Hannah and Her Sisters

This review was originally written for Blueprint: Review.

Set over a two-year period, Hannah and Her Sisters follows the numerous exploits of three sisters living in New York and their various friends and family. Hannah (Mia Farrow) seems to have her life most effectively in place. She is an actress, getting back into her work after taking time to raise her children, and is married to her financial adviser husband Elliot (Michael Caine). Elliot however has been harbouring a long-standing infatuation with Hannah’s younger sister Lee (Barbara Hershey), who is in a relationship with standoffish artist Frederick (Max von Sydow). At the apex of Elliot and Lee’s joint feelings of dissatisfaction with their partners, the pair sleep together, and must deal with the ramifications. Meanwhile the third sister, Holly (Dianne Wiest) is a recovering drug addict turned aspiring actress and restaurateur, self-employed as a caterer alongside her friend April (Carrie Fisher), a colleague and competitor for both acting roles and eligible men. Finally Hannah’s ex-husband Mickey (Woody Allen) is a stressed out hypochondriac, whose latest imaginary malady might turn out to be his most serious, and his last.
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The Exorcist

Famous actress Chris MacNeil (Ellen Burstyn) is working on a film in Georgetown, Washington D.C., when her twelve year old daughter Regan (Linda Blair) begins displaying strange behaviour. After months of medical and psychiatric examinations, it is believed that Regan may be possessed by a demonic spirit, and the only way to resolve the situation is via a religious exorcism.
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Through A Glass Darkly

I rarely watch a film I literally know nothing about, and I must say it’s an unsettling experience. I’ve witnessed people walking up to a cinema and asking “What’s playing today?” in shock and awe. “How can these people not know about the film they’re going to see? Who are these people? Have they left the house just to see any film, rather than planning, sometimes weeks in advance, to go and see a specific film?” are often thoughts that run around my head and occasionally out of my mouth as the clerk at Odeon reels off a list of the current blockbusters and horrors  for the third time to a pair of elderly women in front of me in the queue, clearly looking for something starring Clark Gable. On occasion, and as happened recently with Time Regained, I will pause a movie I know nothing about some way into it, to have a quick check online or in the 1001 book, to give me some idea of what I’m supposed to be watching. If I do this, it’s not generally a good sign, as a) I’m as yet unsure of what the film is about, and b) I’m clearly bored. This was not an option with Ingmar Bergman’s Through A Glass Darkly though, for I watched it streaming via LoveFilm, and I find that if I pause it for more than a quick toilet break, the damn thing refuses to load unless it plays from the beginning, so I had to sit it out and find out what I was watching afterwards.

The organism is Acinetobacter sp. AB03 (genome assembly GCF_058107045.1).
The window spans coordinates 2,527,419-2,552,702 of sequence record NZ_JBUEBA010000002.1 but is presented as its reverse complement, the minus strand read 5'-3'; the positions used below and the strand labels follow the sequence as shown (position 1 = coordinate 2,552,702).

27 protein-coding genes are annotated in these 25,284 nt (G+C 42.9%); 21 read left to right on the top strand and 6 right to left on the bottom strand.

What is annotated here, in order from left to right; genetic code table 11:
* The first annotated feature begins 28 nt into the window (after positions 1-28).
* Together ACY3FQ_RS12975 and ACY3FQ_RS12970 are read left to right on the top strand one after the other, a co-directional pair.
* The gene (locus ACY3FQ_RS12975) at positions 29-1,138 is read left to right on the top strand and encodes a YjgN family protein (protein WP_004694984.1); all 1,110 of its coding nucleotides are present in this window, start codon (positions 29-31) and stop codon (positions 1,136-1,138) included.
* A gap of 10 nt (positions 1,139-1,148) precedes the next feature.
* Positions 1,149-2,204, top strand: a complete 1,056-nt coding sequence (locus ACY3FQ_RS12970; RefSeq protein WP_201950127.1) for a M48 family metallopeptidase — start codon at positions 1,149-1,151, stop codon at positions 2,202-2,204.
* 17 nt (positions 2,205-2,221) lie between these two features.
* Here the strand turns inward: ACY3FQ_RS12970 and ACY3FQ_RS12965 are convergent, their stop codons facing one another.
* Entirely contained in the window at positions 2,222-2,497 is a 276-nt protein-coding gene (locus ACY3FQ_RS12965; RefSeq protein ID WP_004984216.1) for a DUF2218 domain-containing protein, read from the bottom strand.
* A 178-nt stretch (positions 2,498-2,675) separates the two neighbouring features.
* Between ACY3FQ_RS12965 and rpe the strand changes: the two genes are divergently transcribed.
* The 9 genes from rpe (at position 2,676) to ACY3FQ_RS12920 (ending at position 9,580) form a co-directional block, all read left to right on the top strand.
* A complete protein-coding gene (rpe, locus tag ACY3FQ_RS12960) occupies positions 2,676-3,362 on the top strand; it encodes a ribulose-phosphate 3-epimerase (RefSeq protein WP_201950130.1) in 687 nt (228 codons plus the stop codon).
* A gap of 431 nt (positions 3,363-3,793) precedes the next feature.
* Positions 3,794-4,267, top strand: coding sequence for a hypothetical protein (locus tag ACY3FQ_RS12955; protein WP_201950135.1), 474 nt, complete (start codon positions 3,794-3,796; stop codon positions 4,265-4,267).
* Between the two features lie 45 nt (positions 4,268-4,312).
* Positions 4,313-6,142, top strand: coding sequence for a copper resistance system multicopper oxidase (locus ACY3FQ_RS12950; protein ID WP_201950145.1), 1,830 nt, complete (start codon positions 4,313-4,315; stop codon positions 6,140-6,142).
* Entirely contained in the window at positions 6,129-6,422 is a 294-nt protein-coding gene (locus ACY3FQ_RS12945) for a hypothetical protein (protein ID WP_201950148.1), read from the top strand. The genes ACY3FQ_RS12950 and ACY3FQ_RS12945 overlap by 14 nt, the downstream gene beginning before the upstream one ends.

We open with four people swimming gleefully towards a deserted island. Amongst them is Karin (Harriet Andersson), who suffers from some kind of mental illness that she doesn’t know is incurable, but her father David (Gunnar Bjornstrand) and husband/doctor Martin (Max von Sydow), both also present, do. David is a writer of novels, who has been away recently and plans to leave again after finishing his current book. Also along for the trip is Karin’s 17 year old younger brother Minus (Lars Passgard). These four make up the only characters in the film, which takes place entirely on and around the island, yet the film never really feels claustrophobic, just a little muddled.